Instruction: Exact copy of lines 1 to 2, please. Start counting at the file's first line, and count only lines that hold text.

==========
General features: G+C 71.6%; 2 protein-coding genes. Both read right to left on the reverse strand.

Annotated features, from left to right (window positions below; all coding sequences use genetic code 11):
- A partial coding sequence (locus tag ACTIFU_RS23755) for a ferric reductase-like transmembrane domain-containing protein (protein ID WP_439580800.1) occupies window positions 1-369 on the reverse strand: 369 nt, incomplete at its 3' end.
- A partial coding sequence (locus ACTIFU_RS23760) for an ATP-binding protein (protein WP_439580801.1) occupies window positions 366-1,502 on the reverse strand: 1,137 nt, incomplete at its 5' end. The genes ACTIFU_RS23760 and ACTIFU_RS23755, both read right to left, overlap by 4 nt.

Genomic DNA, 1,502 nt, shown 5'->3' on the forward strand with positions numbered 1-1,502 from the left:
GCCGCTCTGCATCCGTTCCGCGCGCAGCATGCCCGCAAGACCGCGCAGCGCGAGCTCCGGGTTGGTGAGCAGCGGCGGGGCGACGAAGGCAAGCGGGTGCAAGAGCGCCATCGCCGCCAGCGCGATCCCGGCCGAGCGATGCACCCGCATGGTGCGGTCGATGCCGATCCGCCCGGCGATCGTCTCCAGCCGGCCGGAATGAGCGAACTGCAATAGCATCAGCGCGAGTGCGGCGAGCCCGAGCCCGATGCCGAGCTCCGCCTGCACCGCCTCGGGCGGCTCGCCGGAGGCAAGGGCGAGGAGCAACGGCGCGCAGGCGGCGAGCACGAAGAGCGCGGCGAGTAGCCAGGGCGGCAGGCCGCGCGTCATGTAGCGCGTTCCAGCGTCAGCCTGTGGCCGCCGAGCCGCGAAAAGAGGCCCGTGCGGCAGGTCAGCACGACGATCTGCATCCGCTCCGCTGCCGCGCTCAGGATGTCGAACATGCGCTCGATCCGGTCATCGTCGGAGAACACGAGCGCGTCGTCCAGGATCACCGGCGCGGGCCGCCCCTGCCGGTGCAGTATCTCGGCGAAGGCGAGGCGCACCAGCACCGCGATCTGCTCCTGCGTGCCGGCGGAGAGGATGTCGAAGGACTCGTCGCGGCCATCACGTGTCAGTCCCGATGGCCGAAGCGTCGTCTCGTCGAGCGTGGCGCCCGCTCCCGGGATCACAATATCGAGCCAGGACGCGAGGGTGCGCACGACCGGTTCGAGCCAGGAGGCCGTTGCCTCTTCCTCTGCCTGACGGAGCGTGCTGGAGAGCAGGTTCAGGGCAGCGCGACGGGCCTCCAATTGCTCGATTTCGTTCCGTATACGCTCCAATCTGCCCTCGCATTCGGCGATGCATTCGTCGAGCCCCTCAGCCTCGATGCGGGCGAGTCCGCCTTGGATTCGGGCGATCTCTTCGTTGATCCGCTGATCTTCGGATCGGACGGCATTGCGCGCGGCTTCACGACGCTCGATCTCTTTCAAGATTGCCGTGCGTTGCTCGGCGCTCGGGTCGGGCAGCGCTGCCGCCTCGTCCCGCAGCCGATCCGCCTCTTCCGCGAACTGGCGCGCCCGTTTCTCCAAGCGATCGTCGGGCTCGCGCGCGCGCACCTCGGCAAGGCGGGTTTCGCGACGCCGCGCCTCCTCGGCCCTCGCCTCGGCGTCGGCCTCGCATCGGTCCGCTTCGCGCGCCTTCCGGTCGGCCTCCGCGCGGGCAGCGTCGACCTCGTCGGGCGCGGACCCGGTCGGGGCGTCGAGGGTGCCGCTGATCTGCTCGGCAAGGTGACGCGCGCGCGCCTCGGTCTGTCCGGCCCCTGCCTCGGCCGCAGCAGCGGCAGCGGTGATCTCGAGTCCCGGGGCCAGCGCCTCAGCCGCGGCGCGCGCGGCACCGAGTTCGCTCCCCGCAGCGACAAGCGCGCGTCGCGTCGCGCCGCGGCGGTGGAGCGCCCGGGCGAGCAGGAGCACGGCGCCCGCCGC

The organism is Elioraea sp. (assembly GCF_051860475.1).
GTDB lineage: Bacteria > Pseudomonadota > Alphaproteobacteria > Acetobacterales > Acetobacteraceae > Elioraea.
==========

General features: G+C 71.6%; 2 protein-coding genes. Both read right to left on the reverse strand.

Annotated features, from left to right (window positions below; all coding sequences use genetic code 11):